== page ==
As the line kept getting shorter and shorter, I thought about how 15 euros is a lot. 15 euros is how much I try to spend max on food a day. 15 euros could be 5 different museums at most, 3 at least. This is one hella pricey museum. Is 15 euros worth it?
I pulled out last minute. I still had London and Lucerne to think about, and potential museums I would go to in those places too.
I walked out of the Louvre, and took in the sights instead. In the distance, I could see a Ferris wheel.
It was a little eerie, and very far away from the life in the stores surrounding the Louvre, but I made my way towards it, hoping maybe there would be a Christmas market.
I didn’t find a market, but I did find hot chocolate, waffles, and wine. Needless to say, my dinner was very yummy. From here, I could also see the Eiffel Tower, beautifully lit up. It was a nice, quiet ending to my long day. I went back to the hostel to relax with the wine and watch a Christmas movie.
December 16th: Cue Caroline, James, and Ines & Co.
My friends Caroline, James, and Ines (plus a couple of her friends: Monica and Brittany) arrived to Paris about the time I was finishing my wine and movie. We met for breakfast the following morning, and I became the unofficial planner for the day.
First we went to the catacombs, only to find the wait would be 2 hours! So we opted no, and walked instead to the Palace of Luxembourg and the surrounding gardens. Due to the weather, the trees were bear, but life still buzzed with dedicated runners made their paths and children played at the parks.
Henry IV’s widow, Marie di Medici refashioned the property in 1625, and then passed down the Palace for her son, Gaston Duc d’Oreleans who called it Palais d’Orleans. After his death, it got passed down to a couple more important women, and finally to Louis XIV in 1694. The palace continued to be passed around among the aristocracy until it became a museum in 1750, and then a prison during the French Revolution in 1778, under Louis XVI. In 1799, it became Napoleon Bonaparte’s home, as he took over as First Consul of the French Republic.
It was really cool walking around the property, thinking about how this was the home of many people who contributed to French history. I wish I could have gone inside.
Next, Notre Dame! I was really excited to go inside again, remembering how happy I was to see it the day before. Unfortunately, there were 3 times as many tourists today, and sections of the church were closed to tourists, including the pop-up exhibit of the building’s history and the giant nativity set. Oh well.
Our next stop was the Eiffel tower. Contrary to popular belief, this piece of architecture isn’t actually anywhere near city-center, in fact, it is closer to the business district. We took a bus to the Eiffel tower, and got our pics.
Ines and Monica decided to get to the top of the tower, the rest of us decided to save the money and get pictures from a distance. We had a lot of fun on our mini photoshoot.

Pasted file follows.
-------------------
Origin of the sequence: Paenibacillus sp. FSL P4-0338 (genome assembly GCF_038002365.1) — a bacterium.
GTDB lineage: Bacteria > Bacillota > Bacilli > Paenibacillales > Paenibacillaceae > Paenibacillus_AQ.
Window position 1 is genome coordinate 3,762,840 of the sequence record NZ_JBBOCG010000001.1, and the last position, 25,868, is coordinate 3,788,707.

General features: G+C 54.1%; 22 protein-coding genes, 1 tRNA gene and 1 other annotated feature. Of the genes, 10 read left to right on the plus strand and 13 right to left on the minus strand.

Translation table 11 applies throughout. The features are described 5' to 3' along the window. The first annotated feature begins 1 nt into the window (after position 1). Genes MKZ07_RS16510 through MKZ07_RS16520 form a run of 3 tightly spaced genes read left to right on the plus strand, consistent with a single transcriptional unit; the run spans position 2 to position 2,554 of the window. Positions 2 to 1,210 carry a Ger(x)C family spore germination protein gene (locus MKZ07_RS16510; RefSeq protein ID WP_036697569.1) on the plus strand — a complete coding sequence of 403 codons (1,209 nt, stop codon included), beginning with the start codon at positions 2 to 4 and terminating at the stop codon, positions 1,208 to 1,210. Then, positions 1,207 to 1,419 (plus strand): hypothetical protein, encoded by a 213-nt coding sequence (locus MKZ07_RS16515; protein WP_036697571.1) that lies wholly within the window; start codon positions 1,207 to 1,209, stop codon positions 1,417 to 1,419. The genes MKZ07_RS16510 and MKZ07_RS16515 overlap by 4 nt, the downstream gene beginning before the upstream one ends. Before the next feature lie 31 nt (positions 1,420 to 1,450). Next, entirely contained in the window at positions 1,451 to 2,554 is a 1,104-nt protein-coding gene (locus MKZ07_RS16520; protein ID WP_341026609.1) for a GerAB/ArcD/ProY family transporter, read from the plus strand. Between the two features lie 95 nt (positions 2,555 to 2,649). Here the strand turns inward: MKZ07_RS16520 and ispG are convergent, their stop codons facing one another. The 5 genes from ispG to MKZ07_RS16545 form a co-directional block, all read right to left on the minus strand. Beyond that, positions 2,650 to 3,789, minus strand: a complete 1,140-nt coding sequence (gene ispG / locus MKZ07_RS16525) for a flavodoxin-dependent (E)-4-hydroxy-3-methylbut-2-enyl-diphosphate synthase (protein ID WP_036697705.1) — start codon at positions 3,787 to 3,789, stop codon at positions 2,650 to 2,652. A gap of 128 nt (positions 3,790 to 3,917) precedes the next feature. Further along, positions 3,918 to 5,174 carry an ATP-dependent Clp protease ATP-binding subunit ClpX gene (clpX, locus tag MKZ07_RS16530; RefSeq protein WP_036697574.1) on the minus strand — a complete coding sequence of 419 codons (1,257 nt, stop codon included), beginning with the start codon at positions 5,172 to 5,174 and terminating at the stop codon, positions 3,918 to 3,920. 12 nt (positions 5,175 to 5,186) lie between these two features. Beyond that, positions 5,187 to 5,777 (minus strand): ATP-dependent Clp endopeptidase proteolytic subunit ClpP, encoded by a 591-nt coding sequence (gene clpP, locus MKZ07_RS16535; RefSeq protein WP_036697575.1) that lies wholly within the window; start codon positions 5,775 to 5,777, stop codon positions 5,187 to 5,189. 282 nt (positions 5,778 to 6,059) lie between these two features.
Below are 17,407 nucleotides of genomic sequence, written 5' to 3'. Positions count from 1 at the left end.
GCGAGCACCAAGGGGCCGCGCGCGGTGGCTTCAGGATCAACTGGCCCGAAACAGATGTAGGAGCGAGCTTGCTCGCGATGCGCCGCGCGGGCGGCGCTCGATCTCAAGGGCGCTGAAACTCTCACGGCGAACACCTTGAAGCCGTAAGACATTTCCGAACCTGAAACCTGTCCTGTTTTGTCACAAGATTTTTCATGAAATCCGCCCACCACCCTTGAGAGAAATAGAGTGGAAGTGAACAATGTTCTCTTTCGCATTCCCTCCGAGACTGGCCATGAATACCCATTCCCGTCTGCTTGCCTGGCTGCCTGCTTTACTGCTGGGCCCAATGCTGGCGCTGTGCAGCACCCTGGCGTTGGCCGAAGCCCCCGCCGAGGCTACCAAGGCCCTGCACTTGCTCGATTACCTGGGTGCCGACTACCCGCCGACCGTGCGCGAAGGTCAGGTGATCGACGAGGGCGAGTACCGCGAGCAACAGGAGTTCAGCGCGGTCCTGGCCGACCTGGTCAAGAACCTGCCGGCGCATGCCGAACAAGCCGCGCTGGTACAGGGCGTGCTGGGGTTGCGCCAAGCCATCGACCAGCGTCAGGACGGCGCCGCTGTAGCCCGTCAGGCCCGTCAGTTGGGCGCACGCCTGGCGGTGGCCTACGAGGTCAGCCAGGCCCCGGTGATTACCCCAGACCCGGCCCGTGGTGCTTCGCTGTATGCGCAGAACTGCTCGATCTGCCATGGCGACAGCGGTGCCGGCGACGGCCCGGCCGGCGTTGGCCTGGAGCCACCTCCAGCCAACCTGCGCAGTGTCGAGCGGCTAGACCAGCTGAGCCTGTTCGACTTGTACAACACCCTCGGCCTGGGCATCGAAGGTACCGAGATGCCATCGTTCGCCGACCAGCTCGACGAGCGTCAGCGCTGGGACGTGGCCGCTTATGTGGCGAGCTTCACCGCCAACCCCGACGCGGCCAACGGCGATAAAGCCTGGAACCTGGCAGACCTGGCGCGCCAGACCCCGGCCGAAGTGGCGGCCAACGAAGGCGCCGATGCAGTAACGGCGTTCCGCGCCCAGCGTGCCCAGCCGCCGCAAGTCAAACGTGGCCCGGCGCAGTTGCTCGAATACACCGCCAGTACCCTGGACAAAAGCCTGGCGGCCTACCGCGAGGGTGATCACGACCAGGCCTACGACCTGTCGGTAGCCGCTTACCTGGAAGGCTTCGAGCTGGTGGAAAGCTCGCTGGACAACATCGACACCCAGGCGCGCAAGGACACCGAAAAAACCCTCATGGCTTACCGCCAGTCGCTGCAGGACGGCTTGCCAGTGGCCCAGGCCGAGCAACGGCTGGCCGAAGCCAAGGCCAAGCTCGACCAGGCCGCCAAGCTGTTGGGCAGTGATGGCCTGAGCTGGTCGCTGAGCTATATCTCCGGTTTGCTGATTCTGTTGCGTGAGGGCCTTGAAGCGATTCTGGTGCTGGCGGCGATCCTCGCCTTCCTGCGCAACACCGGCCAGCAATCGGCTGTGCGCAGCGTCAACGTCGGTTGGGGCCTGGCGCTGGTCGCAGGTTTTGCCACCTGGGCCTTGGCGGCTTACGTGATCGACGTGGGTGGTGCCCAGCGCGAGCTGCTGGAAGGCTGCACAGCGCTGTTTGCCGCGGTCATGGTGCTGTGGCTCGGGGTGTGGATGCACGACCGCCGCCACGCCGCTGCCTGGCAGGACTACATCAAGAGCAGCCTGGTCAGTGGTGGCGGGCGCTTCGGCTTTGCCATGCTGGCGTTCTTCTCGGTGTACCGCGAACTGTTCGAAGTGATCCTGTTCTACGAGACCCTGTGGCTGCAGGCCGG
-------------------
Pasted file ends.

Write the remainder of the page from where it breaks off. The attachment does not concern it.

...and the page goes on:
We decided to walk to the statue of liberty, which was about a 20 minute hike from the Eiffel tower, while we waited for Ines and her friend. They had a pretty long wait time before getting to the top.
As we started our walk, James, Brittany and I stopped to watch a woman perform a cup game, the one where you need to guess where the ball was. I observed as a man would continue to bet 50-100 euros, over and over, would win it and then lose it, then win it again. This had to be rigged. Caroline was a little bit ahead of us, not having realized we had stopped right away.
I was about to walk over to Carol when James decided to go up to the woman and play the game. It was a simple game, and he felt very confident he could win. He bet and lost 50 euro in the blink of an eye.
Needless to say, the rest of our walk to the Statue of Liberty was mostly cracking jokes at James’s loss. We finally reached the Statue of Liberty, and I was once again amazed in that way history always amazes me. The French gave us our statue in Rhode Island, and there is a third Statue of Liberty somewhere on the planet. I will find it one day just to say I’ve seen all three.
By then, we were all famished and in need of coffee. We walked through the business district in search of a Starbucks. Ines and Monica were still at the Eiffel Tower. We walked around a very modern mall, but didn’t find coffee. We decided to go back to the Louvre, for I had remembered seeing a Starbucks there, and texted Ines to meet us there.
The group finally reunited, and we ate a quick meal. We decided it was break time. It was also getting closer to the time I would have to board my bus to London, at 9:15pm. We went back to the hostel, stopping to buy some wine on our way. We watched a movie, drank. Then it was 8:15, and I had to go.
Mess-up No. 3: Nearly Missing My Bus
Okay, now I didn’t drink a whole bottle. Maybe half. But that’s enough! On my way to the bus station, I took the wrong metro, and then after I got on the right one and got off at the right stop, walked the wrong direction. I was asking people left and right for directions, but I couldn’t fully understand. I finally made it to the bus, 5 minutes to spare. I was so thankful to board, missing this to London would have been a disaster. Lesson learned. Don’t drink before boarding a bus. Got it.